An IU junior said she experienced a racial bias incident Feb. 2 at the Intramural Center. While playing basketball on the second floor, she said she and another person were asked by employees to identify themselves as students multiple times.
Taylor Carlton, who is black, said she, her boyfriend and little brother were approached by Intramural Center employees to check their IDs. She said a white student in the same part of the gym was not asked to do the same. She posted a video of the incident to Twitter later that day.
In the video, two employees are seen arguing with Carlton and her boyfriend for about a minute before two more employees walk up. The employees, Carlton and her boyfriend continue to argue for another minute before Carlton's boyfriend ends the video.
“What made it seem suspicious was that the staff member who scanned our IDs originally chased us from the first floor of the Intramural Center,” Carlton said. “If our IDs needed to be scanned, the person on the second floor should have done so.”
Carlton said she hadn’t been asked for her ID on the second floor basketball court before, but she complied anyway. When she was talking with the employees, Carlton told them she was concerned she was being discriminated against because she is black.
“We are aware of the incident and Rec Sports has reached out to the student, but as of now a formal complaint has not been filed,” IU spokesperson Chuck Carney said in an email. “We would encourage the student to reach out to report so that it can be fully investigated.”
Jacqueline Puterbaugh, associate director for Campus Recreational Sports, said the Intramural Center is aware of the situation and is still investigating.
Checking IDs is standard Intramural Center policy and is meant to ensure the facilities are used by people paying to use them, Puterbaugh said.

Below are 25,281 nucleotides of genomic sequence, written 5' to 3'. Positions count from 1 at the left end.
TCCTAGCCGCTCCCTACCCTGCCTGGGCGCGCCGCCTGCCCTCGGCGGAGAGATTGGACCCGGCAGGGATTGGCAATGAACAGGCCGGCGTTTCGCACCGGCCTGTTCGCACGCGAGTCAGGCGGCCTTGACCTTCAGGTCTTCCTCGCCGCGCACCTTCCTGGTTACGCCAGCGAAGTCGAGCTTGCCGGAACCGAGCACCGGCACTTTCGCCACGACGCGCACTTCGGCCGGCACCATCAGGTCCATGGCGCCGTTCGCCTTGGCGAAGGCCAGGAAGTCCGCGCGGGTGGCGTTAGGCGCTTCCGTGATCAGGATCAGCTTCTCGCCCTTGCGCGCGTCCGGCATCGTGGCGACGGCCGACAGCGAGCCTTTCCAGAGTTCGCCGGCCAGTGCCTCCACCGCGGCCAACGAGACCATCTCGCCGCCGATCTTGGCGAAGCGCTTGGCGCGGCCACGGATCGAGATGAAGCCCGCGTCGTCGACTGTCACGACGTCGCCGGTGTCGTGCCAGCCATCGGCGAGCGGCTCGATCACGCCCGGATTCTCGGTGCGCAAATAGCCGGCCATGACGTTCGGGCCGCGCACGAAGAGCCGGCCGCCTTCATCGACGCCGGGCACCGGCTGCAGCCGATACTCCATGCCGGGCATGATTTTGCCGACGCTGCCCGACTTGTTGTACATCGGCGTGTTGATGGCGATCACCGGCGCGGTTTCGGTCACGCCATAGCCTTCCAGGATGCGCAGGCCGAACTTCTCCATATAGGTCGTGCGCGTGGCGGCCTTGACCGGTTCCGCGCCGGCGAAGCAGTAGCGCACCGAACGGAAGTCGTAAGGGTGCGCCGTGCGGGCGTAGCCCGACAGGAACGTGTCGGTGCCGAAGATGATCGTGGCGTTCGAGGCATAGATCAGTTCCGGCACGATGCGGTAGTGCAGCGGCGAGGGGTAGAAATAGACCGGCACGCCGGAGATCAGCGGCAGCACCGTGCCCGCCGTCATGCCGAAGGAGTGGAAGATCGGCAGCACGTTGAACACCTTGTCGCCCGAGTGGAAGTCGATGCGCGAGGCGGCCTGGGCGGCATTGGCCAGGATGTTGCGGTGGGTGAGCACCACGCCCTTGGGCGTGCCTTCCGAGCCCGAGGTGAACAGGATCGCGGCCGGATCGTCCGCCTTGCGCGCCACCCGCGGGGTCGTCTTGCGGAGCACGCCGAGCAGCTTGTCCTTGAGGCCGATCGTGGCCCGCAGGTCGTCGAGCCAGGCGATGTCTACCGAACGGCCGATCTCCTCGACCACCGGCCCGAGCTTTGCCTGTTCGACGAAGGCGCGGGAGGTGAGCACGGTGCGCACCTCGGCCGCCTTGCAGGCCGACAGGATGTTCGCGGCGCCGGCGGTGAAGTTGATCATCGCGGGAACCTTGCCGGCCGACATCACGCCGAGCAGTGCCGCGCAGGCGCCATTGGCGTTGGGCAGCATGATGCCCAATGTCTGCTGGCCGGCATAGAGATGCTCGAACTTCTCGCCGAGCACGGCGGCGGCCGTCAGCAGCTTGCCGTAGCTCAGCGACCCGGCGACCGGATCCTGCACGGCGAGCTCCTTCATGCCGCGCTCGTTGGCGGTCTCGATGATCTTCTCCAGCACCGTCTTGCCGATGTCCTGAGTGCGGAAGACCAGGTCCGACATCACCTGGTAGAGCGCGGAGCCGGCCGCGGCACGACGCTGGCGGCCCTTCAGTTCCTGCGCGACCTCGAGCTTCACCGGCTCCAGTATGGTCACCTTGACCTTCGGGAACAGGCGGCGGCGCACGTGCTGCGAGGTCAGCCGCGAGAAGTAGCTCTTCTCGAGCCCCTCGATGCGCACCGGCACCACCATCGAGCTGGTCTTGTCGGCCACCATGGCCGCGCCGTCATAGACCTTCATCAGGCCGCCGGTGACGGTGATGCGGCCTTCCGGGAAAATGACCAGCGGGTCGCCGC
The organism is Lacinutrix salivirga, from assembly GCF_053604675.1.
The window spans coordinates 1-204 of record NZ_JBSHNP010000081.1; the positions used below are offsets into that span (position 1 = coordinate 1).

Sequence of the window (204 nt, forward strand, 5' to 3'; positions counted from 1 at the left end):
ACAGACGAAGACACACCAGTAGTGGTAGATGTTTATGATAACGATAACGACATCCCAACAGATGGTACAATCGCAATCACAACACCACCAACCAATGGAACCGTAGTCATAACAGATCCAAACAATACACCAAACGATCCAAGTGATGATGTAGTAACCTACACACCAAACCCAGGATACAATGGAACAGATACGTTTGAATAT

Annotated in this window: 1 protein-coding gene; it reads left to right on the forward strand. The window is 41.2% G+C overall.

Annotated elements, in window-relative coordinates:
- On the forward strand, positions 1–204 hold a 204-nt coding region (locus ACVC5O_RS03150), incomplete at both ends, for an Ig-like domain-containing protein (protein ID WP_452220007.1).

She said employees are stationed in the main activity areas to check IDs. These areas include the 10 basketball courts and track, swimming pool, strength gym and upstairs cardio gym.
“Participants are required to show an ID, and the rationale behind that is students are paying a mandatory fee each year,” Puterbaugh said. “Since students are required to pay a fee, that non-students are identified and have to buy a membership."
After being asked a first time and then continuing to use the gym, Carlton noticed that two more employees entered the area. She said the employees walked around the gym and messed with a curtain before approaching her and asking to scan her ID.
“She came off as very aggressive from the beginning,” Carlton said of one employee.
Carlton said she asked why she had to scan her ID a second time. She said they gave her conflicting answers — one said it was the new policy and another said it’s what they’ve always done.
“I felt they were intimidated by me, which I don’t understand because I am a 5 foot 4 inch girl,” Carlton said.
Carlton said she and the staff couldn’t reach an understanding. Soon after a manager was called over, Carlton, her boyfriend and little brother left the gym.
“When she started yelling for the manager quickly, I felt she would call the cops on me,” Carlton said. “I have a black boyfriend and a black little brother and I didn’t want to put them in a potentially dangerous situation.”
Carlton said she didn't submit a bias report about the incident.
"I felt me doing it is not going to stop anything from happening," Carlton said. "Nobody will be reprimanded. I feel like my statement on Twitter speaks for itself, and I don't have anything else to say."
IU’s Director of Bias Response Cedric Harris said when situations like these arise, students are encouraged to submit a bias incident report on One.IU. He said reporting doesn’t always lead to an immediate action depending on the circumstances, but every incident report is valuable.
Harris said similar incidents have not been reported to the Dean of Students office in the past, but more reports help him give him administrators a clearer picture of the campus climate.
“The more people report, the more evidence there is to tell a story in student experiences on campus,” Harris said. "So that the president and vice provost can know that this is happening and try to make the climate a better and more workable place."
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